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Manager is leaving--what to do?

 
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Hi Folks,
I have a terrible manager but he is finally leaving. Before he left, he made sure he put me on a crummy project but he says that he'll put my name on a new project coming up sometime soon. He had said this before about another project, but he later started trashing my skills.
In the past he didn't like me and would give my projects to his 2 favs. Stupid me, I figured that he would change since he's moving under management he once hated. He is still trashing my work and does not seem to recognize the work that I do. How can I make sure that my name is on the "list" as he says? Should I ask to see the list? I don't want to be forgotten since new management(a very nice person I've heard) is taking over. I am thinking of sending an email to the new management and expressing my interest in the project as well as forwarding my resume. In this way, I won't be forgotten for sure.
I know this not the best time to be looking for another job, but I am. I'm very unhappy where I am, and I've tried looking into other depts. But they are hiring left and right for outsiders.
 
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life is too short to spend any time being unhappy.
sort out the situation, only you know how.
 
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As she is posting the question on this site one would assume that she does not know what to do and would like some friendly advice.
 
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That's not the way women operate.
A new manager sounds like it could be your ship coming in. Then again the new broom sweeps clean.
It's often nice to see your old boss getting screwed, is there any chance management does not care for him/her either?
 
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Originally posted by Cheryl Gray:
Hi Folks,
I have a terrible manager but he is finally leaving. Before he left, he made sure he put me on a crummy project but he says that he'll put my name on a new project coming up sometime soon. He had said this before about another project, but he later started trashing my skills.
In the past he didn't like me and would give my projects to his 2 favs. Stupid me, I figured that he would change since he's moving under management he once hated. He is still trashing my work and does not seem to recognize the work that I do. How can I make sure that my name is on the "list" as he says? Should I ask to see the list? I don't want to be forgotten since new management(a very nice person I've heard) is taking over. I am thinking of sending an email to the new management and expressing my interest in the project as well as forwarding my resume. In this way, I won't be forgotten for sure.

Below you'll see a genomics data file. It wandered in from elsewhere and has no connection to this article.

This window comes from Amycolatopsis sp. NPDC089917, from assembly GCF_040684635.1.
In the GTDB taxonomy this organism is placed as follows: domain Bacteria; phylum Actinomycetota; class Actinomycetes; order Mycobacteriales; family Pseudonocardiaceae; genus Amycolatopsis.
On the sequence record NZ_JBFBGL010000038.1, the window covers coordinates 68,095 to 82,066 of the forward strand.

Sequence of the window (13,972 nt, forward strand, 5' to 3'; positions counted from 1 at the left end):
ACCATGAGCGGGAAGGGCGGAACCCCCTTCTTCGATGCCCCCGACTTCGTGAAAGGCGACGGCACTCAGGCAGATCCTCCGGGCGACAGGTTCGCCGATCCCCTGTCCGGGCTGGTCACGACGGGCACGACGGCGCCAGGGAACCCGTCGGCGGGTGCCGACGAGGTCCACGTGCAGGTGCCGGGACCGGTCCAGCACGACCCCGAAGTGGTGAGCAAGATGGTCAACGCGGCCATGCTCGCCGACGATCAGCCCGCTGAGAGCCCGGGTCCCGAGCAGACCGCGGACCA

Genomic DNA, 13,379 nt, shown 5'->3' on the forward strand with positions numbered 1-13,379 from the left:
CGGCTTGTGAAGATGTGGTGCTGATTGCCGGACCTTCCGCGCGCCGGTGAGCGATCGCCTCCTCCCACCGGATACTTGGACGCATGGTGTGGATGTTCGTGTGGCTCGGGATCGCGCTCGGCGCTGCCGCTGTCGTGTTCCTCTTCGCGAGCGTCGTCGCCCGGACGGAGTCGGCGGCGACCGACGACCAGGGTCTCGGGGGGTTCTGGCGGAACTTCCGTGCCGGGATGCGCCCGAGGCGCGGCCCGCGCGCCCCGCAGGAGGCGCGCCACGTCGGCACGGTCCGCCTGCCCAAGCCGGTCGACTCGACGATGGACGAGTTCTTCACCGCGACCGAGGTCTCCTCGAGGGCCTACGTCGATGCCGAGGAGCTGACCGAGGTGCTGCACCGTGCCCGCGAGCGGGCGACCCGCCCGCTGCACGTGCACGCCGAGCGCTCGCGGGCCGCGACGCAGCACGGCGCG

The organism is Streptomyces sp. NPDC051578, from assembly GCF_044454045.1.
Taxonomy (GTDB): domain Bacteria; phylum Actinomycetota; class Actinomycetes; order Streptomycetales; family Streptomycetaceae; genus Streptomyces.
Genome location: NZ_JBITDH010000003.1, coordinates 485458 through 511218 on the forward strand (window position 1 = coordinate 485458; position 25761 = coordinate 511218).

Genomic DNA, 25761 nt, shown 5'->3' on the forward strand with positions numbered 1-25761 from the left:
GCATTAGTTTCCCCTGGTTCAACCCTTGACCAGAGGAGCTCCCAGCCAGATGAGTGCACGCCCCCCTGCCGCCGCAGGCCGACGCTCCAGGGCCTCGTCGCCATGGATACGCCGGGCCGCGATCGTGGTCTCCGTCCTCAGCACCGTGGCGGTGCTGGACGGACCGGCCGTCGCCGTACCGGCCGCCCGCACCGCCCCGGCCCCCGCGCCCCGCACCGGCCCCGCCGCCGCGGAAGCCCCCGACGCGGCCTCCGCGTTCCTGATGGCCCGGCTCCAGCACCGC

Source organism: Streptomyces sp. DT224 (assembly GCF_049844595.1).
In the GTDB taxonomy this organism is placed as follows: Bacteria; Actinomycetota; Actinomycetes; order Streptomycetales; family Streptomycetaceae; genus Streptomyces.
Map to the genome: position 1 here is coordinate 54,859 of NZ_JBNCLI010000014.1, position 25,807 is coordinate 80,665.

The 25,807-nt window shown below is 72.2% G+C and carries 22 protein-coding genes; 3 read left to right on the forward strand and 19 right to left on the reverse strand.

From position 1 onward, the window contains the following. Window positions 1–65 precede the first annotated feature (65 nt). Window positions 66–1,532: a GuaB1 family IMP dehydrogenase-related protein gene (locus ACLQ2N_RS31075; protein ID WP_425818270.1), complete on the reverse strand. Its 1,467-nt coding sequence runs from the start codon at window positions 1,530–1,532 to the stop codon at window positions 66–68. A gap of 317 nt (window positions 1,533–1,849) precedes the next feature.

I know this not the best time to be looking for another job, but I am. I'm very unhappy where I am, and I've tried looking into other depts. But they are hiring left and right for outsiders.


Hi Cheryl,
Do you have a name of the new manager? Invite him or her out to breakfast or lunch before that individual ever get the foot into the department. Executives and upper management do that all the times, try to do that if is not too much inconvenient. The cardinal rule to remember never hit the falling enemy. If he or she refuse, at least you will be remember as classy one.
The company hire outsider before spend the time searching for insider talent is odd. But play the game out until you see the US white collar labor market sign of improvement.
Good Lucks,
MCao
 
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The answer is simple, talk with the new manager. I like the idea of inviting him or her to breakfast or lunch. No matter in what context meet with this person and do the following:
1) Introduce yourself, meaning talk about what skills you have.
2) Cover your history; go over what you've done at the compny.
3) Discuss personal goals.
This last point is key. Talk about where you want your career to go, and how you can continrbute to the divisions projects as you get there. That's different then just saying "I want to do foo;" you need to align his goals with yours.
I had this very same problem on my first non-academic job. My first manager was a nice guy, but wasn't doing much for my career. He left a senior guy who had only been hired two months before took over. Over a fooseball game he and I started talking. I mentioned how I felt my skills were stagnating on the current project and what I hoped to do. I aldo told him how my prior manager had promised a salary review 6 months prior which never happened. He got me a new project and gave me a huge raise.
Like most things is business. This is just an issue of communication. Communicate your goals to your manager; he isn't a mind reader. If your manager won't listen to you, it's time to find someone who will listen, in this company or a new one.
--Mark
 
Cheryl Gray
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Yes, I was looking for advice and I really like the solutions suggested here. I will definitely try them out. I might also try and speak to the director and generate some more interest in the project. I'm also keeping my eyes open on outside jobs as well.
 
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